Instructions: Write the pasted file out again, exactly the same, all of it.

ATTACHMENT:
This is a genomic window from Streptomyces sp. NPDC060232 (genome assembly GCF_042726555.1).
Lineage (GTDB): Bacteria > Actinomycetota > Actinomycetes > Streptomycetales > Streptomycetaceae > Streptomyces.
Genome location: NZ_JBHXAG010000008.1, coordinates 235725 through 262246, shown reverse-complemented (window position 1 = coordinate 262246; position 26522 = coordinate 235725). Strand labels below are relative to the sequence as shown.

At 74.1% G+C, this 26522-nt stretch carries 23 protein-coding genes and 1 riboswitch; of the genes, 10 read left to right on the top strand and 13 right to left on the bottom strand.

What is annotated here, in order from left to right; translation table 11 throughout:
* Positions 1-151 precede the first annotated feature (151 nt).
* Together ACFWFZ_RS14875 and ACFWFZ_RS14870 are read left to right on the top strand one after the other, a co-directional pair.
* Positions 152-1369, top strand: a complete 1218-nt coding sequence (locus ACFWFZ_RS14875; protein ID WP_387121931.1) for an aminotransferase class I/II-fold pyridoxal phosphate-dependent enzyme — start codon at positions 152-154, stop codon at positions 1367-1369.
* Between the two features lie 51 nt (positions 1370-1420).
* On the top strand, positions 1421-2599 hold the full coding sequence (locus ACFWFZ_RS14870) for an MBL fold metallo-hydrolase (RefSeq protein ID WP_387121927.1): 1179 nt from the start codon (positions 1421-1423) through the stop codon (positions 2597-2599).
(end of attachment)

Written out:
This is a genomic window from Streptomyces sp. NPDC060232 (genome assembly GCF_042726555.1).
Lineage (GTDB): Bacteria > Actinomycetota > Actinomycetes > Streptomycetales > Streptomycetaceae > Streptomyces.
Genome location: NZ_JBHXAG010000008.1, coordinates 235725 through 262246, shown reverse-complemented (window position 1 = coordinate 262246; position 26522 = coordinate 235725). Strand labels below are relative to the sequence as shown.

At 74.1% G+C, this 26522-nt stretch carries 23 protein-coding genes and 1 riboswitch; of the genes, 10 read left to right on the top strand and 13 right to left on the bottom strand.

What is annotated here, in order from left to right; translation table 11 throughout:
* Positions 1-151 precede the first annotated feature (151 nt).
* Together ACFWFZ_RS14875 and ACFWFZ_RS14870 are read left to right on the top strand one after the other, a co-directional pair.
* Positions 152-1369, top strand: a complete 1218-nt coding sequence (locus ACFWFZ_RS14875; protein ID WP_387121931.1) for an aminotransferase class I/II-fold pyridoxal phosphate-dependent enzyme — start codon at positions 152-154, stop codon at positions 1367-1369.
* Between the two features lie 51 nt (positions 1370-1420).
* On the top strand, positions 1421-2599 hold the full coding sequence (locus ACFWFZ_RS14870) for an MBL fold metallo-hydrolase (RefSeq protein ID WP_387121927.1): 1179 nt from the start codon (positions 1421-1423) through the stop codon (positions 2597-2599).